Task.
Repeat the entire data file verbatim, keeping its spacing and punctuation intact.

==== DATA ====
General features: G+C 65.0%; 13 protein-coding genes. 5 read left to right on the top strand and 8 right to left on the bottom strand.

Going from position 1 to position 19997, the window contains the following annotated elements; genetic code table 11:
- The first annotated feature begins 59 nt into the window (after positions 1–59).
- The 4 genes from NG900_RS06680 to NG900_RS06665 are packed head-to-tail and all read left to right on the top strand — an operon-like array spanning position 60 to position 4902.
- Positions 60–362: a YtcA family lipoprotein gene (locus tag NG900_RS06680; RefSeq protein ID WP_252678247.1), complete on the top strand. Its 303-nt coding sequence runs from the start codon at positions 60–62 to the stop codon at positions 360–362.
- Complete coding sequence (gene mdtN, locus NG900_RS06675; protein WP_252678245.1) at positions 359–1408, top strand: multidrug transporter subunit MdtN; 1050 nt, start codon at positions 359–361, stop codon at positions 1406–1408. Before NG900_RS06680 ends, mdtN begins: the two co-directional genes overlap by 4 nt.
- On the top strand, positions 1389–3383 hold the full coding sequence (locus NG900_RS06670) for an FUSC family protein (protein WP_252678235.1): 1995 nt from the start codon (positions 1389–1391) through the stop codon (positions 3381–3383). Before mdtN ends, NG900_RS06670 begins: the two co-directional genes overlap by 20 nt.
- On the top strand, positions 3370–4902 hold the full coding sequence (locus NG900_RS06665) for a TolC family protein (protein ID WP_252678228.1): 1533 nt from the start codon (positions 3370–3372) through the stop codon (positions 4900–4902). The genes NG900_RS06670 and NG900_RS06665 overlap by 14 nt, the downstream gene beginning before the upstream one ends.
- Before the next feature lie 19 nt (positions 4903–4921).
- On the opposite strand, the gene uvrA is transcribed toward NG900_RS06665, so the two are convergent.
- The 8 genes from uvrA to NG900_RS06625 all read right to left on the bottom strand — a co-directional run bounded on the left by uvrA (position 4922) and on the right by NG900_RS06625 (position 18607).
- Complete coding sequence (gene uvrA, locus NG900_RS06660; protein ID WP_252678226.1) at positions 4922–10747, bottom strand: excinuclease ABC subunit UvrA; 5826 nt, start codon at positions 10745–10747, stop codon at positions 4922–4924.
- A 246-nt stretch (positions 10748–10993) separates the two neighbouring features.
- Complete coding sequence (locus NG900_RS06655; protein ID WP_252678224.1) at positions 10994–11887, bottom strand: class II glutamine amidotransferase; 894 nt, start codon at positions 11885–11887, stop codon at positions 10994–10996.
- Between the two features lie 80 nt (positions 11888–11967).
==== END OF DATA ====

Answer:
General features: G+C 65.0%; 13 protein-coding genes. 5 read left to right on the top strand and 8 right to left on the bottom strand.

Going from position 1 to position 19997, the window contains the following annotated elements; genetic code table 11:
- The first annotated feature begins 59 nt into the window (after positions 1–59).
- The 4 genes from NG900_RS06680 to NG900_RS06665 are packed head-to-tail and all read left to right on the top strand — an operon-like array spanning position 60 to position 4902.
- Positions 60–362: a YtcA family lipoprotein gene (locus tag NG900_RS06680; RefSeq protein ID WP_252678247.1), complete on the top strand. Its 303-nt coding sequence runs from the start codon at positions 60–62 to the stop codon at positions 360–362.
- Complete coding sequence (gene mdtN, locus NG900_RS06675; protein WP_252678245.1) at positions 359–1408, top strand: multidrug transporter subunit MdtN; 1050 nt, start codon at positions 359–361, stop codon at positions 1406–1408. Before NG900_RS06680 ends, mdtN begins: the two co-directional genes overlap by 4 nt.
- On the top strand, positions 1389–3383 hold the full coding sequence (locus NG900_RS06670) for an FUSC family protein (protein WP_252678235.1): 1995 nt from the start codon (positions 1389–1391) through the stop codon (positions 3381–3383). Before mdtN ends, NG900_RS06670 begins: the two co-directional genes overlap by 20 nt.
- On the top strand, positions 3370–4902 hold the full coding sequence (locus NG900_RS06665) for a TolC family protein (protein ID WP_252678228.1): 1533 nt from the start codon (positions 3370–3372) through the stop codon (positions 4900–4902). The genes NG900_RS06670 and NG900_RS06665 overlap by 14 nt, the downstream gene beginning before the upstream one ends.
- Before the next feature lie 19 nt (positions 4903–4921).
- On the opposite strand, the gene uvrA is transcribed toward NG900_RS06665, so the two are convergent.
- The 8 genes from uvrA to NG900_RS06625 all read right to left on the bottom strand — a co-directional run bounded on the left by uvrA (position 4922) and on the right by NG900_RS06625 (position 18607).
- Complete coding sequence (gene uvrA, locus NG900_RS06660; protein ID WP_252678226.1) at positions 4922–10747, bottom strand: excinuclease ABC subunit UvrA; 5826 nt, start codon at positions 10745–10747, stop codon at positions 4922–4924.
- A 246-nt stretch (positions 10748–10993) separates the two neighbouring features.
- Complete coding sequence (locus NG900_RS06655; protein ID WP_252678224.1) at positions 10994–11887, bottom strand: class II glutamine amidotransferase; 894 nt, start codon at positions 11885–11887, stop codon at positions 10994–10996.
- Between the two features lie 80 nt (positions 11888–11967).